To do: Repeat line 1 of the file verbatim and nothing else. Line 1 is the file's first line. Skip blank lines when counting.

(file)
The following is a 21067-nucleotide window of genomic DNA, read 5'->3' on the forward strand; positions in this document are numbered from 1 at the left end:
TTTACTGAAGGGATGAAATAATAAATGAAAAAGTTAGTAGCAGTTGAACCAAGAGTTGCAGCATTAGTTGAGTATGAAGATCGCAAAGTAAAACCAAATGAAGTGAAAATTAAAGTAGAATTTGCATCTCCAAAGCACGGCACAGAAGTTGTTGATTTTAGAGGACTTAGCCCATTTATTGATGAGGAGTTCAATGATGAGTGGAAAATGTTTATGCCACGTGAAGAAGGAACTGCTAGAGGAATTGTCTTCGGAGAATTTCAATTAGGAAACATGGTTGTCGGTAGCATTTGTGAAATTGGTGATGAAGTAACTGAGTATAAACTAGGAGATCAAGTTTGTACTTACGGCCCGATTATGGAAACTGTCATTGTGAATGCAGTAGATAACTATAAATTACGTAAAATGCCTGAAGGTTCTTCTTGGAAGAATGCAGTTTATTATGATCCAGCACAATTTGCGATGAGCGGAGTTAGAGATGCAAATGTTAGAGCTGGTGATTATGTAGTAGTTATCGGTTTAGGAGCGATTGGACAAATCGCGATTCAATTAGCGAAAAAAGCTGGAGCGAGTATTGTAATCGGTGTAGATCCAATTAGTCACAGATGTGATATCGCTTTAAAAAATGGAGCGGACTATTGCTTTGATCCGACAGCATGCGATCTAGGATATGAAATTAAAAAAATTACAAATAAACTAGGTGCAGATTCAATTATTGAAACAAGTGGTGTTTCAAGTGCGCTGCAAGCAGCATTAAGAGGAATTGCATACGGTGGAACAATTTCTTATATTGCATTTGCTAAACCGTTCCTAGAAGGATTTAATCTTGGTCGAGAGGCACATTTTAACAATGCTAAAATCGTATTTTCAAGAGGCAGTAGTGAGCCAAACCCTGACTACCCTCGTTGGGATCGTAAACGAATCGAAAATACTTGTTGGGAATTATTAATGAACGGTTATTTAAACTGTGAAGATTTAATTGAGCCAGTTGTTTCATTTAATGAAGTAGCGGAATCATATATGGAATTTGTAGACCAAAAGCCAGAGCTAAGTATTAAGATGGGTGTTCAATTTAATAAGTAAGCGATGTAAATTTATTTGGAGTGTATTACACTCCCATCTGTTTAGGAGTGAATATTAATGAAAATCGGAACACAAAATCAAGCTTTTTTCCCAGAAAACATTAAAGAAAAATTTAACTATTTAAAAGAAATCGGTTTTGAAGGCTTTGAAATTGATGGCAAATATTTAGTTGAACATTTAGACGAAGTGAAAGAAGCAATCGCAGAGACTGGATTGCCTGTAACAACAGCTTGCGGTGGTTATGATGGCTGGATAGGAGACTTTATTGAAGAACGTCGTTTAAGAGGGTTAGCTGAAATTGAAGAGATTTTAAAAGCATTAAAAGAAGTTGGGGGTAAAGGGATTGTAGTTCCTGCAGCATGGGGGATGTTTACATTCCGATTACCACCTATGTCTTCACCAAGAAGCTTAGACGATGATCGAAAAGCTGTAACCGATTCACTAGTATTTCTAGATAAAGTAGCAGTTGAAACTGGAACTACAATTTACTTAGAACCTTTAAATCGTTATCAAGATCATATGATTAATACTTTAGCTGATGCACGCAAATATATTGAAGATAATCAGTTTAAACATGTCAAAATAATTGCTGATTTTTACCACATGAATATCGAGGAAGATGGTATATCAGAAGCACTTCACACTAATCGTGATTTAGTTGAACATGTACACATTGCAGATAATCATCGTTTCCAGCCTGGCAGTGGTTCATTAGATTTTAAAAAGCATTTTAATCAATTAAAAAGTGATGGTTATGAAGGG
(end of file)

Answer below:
The following is a 21067-nucleotide window of genomic DNA, read 5'->3' on the forward strand; positions in this document are numbered from 1 at the left end: